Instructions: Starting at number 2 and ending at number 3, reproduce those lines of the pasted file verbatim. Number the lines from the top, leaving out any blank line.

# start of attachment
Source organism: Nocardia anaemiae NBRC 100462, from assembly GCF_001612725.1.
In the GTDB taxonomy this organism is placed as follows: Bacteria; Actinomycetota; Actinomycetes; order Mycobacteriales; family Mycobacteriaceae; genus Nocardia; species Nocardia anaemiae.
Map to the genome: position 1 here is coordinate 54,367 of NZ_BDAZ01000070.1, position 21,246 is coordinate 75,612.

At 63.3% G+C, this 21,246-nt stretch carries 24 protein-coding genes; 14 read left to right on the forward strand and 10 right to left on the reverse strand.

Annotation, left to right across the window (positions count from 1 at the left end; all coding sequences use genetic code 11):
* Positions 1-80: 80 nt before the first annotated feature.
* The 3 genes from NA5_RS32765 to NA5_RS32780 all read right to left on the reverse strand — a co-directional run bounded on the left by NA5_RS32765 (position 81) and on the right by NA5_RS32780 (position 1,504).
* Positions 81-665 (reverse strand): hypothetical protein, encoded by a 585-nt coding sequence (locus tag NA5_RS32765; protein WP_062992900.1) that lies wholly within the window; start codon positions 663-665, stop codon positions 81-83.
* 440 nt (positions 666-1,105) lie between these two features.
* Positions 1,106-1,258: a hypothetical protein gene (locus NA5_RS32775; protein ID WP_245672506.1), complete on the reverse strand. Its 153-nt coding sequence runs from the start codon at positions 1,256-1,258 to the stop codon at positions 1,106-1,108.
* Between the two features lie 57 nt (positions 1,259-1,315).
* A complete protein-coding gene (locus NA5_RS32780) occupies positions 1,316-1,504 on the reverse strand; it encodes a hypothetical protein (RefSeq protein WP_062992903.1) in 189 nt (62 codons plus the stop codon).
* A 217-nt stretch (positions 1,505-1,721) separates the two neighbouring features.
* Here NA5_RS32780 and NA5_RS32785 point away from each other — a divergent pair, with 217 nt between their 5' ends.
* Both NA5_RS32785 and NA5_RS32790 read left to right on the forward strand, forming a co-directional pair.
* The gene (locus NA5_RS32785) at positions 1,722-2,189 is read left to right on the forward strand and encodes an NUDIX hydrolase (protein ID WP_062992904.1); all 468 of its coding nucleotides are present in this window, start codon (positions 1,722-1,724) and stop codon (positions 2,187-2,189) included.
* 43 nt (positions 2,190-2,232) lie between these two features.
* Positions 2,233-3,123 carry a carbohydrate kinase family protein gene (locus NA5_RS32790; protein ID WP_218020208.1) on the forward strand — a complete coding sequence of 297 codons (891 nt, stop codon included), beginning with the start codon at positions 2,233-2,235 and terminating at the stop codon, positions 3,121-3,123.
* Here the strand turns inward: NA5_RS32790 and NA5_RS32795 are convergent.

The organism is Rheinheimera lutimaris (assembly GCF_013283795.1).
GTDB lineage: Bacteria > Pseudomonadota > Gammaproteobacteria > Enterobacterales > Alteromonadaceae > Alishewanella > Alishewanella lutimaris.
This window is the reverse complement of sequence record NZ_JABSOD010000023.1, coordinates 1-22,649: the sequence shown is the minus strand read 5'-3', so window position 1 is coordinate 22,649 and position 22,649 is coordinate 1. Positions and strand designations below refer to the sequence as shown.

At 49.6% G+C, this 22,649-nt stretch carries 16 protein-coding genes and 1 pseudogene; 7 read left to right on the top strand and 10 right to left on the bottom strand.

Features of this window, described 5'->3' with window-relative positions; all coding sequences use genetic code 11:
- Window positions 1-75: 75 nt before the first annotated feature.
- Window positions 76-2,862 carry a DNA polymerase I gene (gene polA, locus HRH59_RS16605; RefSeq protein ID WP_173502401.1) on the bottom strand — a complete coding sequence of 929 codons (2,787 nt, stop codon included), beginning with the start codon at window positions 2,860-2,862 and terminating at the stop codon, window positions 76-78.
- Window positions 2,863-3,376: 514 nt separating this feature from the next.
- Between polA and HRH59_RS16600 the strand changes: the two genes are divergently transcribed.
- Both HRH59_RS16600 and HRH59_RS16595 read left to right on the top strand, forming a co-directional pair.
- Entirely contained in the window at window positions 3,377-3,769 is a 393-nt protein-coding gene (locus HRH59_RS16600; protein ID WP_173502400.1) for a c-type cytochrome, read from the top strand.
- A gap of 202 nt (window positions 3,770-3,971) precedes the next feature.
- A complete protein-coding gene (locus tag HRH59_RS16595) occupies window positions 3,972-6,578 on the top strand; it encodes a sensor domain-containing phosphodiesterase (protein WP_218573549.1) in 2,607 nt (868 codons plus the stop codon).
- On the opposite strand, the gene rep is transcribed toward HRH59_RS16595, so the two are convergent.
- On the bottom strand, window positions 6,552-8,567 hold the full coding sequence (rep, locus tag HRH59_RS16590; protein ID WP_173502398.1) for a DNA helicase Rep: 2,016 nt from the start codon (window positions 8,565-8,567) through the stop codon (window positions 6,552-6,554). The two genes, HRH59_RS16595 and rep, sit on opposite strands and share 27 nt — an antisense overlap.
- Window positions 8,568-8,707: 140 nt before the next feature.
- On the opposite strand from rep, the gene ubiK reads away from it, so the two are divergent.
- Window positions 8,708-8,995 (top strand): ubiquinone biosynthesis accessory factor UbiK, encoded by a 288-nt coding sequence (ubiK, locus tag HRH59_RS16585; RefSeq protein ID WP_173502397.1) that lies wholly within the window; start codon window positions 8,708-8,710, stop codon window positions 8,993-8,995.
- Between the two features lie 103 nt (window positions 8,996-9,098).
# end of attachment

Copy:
In the GTDB taxonomy this organism is placed as follows: Bacteria; Actinomycetota; Actinomycetes; order Mycobacteriales; family Mycobacteriaceae; genus Nocardia; species Nocardia anaemiae.
Map to the genome: position 1 here is coordinate 54,367 of NZ_BDAZ01000070.1, position 21,246 is coordinate 75,612.